Priapism is a potentially harmful medical condition in which the erect penis does not return to its flaccid state (despite the absence of both physical and psychological stimulation) within about four hours. It is often painful. Priapism is considered a medical emergency, which should receive proper treatment by a qualified medical practitioner.
The name comes from the Greek god Priapus, referring to the myth that he was ironically punished by the other gods for attempting to rape a goddess, by being given a huge (but useless) set of wooden genitals.
The causative mechanisms are poorly understood but involve complex neurological and vascular factors. Priapism may be associated with haematological disorders, especially sickle-cell disease, and other conditions such as leukemia, thalassemia, and Fabry's disease, and neurologic disorders such as spinal cord lesions and spinal cord trauma (priapism has been reported in hanging victims; see death erection). Recent breakthrough in the research of the disease have pointed to a raised level of the biochemical adenosine being the cause of the condition. This seems to cause blood vessels to dilate and has the potential to influence blood flow into the penis.
Priapism can be caused by medications. The most common medications that cause priapism are intra-cavernous injections for treatment of erectile dysfunction (papaverine, alprostadil). Other groups reported are antihypertensives, antipsychotics (e.g chlorpromazine, clozapine), antidepressants (most notably trazodone), anticoagulants, cantharides (Spanish Fly) and recreational drugs (alcohol and cocaine). Phosphodiesterase type-5 (PDE5) inhibitors such as sildenafil (popularly Viagra), tadalafil and vardenafil have very rarely been implicated, and probably do not cause priapism. PDE-5 inhibitors have even been evaluated as preventive treatment for recurrent priapism.
Potential complications include ischemia, clotting of the blood retained in the penis (thrombosis), and damage to the blood vessels of the penis which may result in an impaired erectile function or impotence. In serious cases, the ischemia may result in gangrene, which could necessitate penis removal.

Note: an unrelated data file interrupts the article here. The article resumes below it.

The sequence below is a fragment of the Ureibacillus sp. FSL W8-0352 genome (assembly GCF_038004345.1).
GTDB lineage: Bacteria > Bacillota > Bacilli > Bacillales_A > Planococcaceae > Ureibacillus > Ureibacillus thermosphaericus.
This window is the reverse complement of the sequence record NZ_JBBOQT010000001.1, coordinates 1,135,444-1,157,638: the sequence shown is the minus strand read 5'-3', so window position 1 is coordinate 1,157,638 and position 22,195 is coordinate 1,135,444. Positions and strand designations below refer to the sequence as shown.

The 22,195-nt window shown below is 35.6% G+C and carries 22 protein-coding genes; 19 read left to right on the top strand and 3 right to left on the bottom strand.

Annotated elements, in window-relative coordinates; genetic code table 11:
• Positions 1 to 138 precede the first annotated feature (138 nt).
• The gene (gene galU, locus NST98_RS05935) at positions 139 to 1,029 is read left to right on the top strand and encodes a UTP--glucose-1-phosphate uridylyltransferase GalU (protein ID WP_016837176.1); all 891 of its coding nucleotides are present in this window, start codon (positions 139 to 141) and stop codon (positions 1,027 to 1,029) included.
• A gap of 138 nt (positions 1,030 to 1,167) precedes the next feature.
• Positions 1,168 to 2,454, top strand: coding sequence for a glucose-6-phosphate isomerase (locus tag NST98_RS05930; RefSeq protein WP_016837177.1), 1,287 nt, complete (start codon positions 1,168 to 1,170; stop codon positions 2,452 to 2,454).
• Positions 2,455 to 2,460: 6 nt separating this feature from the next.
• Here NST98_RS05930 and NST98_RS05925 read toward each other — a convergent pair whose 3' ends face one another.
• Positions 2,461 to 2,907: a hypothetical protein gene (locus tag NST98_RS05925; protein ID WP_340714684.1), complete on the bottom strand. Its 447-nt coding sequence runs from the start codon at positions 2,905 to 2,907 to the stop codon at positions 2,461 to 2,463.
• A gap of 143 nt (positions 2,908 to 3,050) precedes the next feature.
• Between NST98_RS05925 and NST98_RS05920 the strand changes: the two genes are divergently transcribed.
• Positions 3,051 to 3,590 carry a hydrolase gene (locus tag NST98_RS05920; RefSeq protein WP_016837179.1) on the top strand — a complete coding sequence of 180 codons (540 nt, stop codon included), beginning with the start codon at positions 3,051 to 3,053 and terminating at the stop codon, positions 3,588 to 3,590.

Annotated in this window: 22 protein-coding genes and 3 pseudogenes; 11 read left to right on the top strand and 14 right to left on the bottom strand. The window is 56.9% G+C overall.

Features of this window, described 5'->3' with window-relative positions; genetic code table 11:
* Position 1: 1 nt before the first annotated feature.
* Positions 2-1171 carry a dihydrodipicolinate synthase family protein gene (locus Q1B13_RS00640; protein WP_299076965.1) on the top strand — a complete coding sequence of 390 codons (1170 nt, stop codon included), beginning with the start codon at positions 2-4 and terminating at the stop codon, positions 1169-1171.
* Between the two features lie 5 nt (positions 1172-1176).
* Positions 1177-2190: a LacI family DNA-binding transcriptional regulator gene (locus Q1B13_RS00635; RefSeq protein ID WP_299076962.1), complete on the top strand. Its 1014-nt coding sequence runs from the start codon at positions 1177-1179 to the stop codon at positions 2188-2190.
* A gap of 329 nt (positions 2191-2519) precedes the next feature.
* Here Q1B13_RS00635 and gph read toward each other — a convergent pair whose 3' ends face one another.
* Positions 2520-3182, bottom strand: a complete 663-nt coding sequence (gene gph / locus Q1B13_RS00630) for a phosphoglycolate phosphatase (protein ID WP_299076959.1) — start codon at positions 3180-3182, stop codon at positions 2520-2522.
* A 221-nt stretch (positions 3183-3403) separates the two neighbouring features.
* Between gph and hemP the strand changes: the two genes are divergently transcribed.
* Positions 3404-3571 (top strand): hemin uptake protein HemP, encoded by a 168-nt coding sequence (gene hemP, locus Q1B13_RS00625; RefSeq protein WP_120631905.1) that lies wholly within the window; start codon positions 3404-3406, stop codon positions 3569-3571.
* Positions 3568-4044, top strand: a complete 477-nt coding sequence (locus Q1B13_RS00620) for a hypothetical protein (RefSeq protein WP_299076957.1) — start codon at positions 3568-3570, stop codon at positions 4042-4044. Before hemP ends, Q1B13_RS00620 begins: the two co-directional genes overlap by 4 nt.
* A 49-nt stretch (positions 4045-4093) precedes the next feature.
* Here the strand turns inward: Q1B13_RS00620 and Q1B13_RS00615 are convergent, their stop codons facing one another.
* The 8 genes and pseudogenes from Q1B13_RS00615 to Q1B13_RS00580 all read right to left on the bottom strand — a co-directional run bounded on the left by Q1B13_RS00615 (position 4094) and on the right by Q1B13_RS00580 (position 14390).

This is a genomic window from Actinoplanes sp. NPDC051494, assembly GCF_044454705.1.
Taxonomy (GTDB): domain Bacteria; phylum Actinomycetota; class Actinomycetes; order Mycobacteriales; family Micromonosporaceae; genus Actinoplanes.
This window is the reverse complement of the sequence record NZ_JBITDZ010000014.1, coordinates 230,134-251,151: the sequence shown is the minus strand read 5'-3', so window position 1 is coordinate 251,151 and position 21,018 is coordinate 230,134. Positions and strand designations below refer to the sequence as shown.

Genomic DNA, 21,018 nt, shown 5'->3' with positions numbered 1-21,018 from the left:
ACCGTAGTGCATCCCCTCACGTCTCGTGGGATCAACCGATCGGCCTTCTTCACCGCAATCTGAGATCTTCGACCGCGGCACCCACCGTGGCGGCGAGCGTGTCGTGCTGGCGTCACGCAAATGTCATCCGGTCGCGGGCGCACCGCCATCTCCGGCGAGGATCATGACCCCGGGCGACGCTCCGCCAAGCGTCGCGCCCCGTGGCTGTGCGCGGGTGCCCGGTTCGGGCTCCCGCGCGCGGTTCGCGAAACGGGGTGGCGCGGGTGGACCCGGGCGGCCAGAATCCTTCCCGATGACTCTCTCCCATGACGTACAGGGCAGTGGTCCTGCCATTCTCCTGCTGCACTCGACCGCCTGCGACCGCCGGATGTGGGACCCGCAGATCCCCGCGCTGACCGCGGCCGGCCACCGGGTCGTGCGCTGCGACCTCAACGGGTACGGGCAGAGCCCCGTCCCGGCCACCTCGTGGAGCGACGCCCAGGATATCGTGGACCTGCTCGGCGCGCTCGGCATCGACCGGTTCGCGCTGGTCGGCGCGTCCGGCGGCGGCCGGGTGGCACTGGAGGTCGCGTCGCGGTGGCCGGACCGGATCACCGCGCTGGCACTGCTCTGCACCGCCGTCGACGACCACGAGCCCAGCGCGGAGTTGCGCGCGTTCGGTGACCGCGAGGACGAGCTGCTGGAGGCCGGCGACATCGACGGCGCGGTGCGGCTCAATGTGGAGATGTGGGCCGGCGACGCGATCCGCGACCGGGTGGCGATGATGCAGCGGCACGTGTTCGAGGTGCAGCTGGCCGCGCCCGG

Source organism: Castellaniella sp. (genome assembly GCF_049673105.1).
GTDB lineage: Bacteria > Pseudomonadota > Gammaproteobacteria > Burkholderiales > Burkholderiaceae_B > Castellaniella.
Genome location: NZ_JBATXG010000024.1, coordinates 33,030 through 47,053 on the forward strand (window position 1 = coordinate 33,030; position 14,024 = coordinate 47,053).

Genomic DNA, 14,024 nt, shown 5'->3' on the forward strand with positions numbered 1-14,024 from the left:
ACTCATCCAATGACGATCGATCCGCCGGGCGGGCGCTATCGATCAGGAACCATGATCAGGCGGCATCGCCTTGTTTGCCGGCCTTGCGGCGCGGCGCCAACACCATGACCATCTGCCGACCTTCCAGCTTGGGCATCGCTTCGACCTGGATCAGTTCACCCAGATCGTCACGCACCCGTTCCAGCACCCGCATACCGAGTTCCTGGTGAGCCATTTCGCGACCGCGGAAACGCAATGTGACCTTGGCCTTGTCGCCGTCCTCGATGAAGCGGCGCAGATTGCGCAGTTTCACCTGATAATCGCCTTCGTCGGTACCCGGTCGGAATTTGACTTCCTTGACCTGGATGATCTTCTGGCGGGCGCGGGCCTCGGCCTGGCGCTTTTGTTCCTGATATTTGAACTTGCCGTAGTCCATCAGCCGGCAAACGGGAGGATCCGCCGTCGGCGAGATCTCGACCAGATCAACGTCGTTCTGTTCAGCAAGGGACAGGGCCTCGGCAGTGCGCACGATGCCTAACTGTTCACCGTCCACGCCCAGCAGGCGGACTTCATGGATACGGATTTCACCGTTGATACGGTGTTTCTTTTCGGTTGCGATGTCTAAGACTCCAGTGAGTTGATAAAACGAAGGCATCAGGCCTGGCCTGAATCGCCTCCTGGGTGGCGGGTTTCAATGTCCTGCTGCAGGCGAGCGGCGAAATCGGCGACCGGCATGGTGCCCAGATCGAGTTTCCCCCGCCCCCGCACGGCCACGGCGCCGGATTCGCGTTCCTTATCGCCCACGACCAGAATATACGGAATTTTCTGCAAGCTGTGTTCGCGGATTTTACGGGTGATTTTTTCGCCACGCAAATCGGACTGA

Medical advice should be sought immediately for cases of erection beyond four hours. Generally, this is done at an emergency department. The therapy at this stage is to aspirate blood from the corpus cavernosum under local anaesthetic. If this is still insufficient, then intra-cavernosal injections of phenylephrine are administered. This should only be performed by a trained urologist, with the patient under constant hemodynamic monitoring, as phenylephrine can cause severe hypertension, bradycardia, tachycardia, and arrhythmia.
If aspiration fails and tumescence recurs, surgical shunts are next attempted. These attempt to reverse the priapic state by shunting blood from the rigid corpora cavernosa into the corpus spongiosum (which contains the glans and the urethra). Distal shunts are the first step, followed by more proximal shunts.
Distal shunts, such as the Winter's, involves puncturing the glans (the distal part of the penis) into one of the cavernosa, where the old, stagnant blood is held. This causes the blood to leave the penis and return to the circulation. This procedure can be performed by a urologist at the bedside.
Proximal shunts, such as the Quackel's, are more involved and entail operative dissection in the perineum to where the corpora meet the spongiosum, making an incision in both, and suturing both openings together.
Female Priapism is better known as Clitorism.
This article is based on "Priapism" from the free encyclopedia Wikipedia (http://en.wikipedia.org). It is licensed under the terms of the GNU Free Documentation Licencse. In the Wikipedia you can find a list of the authors by visiting the following address: http://en.wikipedia.org/w/index.php?title=Priapism&action=history